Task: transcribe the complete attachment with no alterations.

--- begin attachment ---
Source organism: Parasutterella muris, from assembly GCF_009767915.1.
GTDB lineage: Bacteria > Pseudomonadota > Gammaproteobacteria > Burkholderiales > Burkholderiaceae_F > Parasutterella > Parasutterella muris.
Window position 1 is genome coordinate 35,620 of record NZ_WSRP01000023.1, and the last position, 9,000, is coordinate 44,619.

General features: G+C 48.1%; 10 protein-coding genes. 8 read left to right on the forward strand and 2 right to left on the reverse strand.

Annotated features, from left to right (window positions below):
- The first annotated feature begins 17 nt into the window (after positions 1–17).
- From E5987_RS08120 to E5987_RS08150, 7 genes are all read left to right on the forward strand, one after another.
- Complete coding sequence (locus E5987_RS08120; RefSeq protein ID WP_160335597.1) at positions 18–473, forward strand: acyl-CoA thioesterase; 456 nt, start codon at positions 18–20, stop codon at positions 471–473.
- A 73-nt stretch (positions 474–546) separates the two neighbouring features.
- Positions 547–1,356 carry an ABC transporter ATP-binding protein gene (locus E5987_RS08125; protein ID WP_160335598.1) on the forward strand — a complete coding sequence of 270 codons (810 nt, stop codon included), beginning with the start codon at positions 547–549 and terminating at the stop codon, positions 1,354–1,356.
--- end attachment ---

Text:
Source organism: Parasutterella muris, from assembly GCF_009767915.1.
GTDB lineage: Bacteria > Pseudomonadota > Gammaproteobacteria > Burkholderiales > Burkholderiaceae_F > Parasutterella > Parasutterella muris.
Window position 1 is genome coordinate 35,620 of record NZ_WSRP01000023.1, and the last position, 9,000, is coordinate 44,619.

General features: G+C 48.1%; 10 protein-coding genes. 8 read left to right on the forward strand and 2 right to left on the reverse strand.

Annotated features, from left to right (window positions below):
- The first annotated feature begins 17 nt into the window (after positions 1–17).
- From E5987_RS08120 to E5987_RS08150, 7 genes are all read left to right on the forward strand, one after another.
- Complete coding sequence (locus E5987_RS08120; RefSeq protein ID WP_160335597.1) at positions 18–473, forward strand: acyl-CoA thioesterase; 456 nt, start codon at positions 18–20, stop codon at positions 471–473.
- A 73-nt stretch (positions 474–546) separates the two neighbouring features.
- Positions 547–1,356 carry an ABC transporter ATP-binding protein gene (locus E5987_RS08125; protein ID WP_160335598.1) on the forward strand — a complete coding sequence of 270 codons (810 nt, stop codon included), beginning with the start codon at positions 547–549 and terminating at the stop codon, positions 1,354–1,356.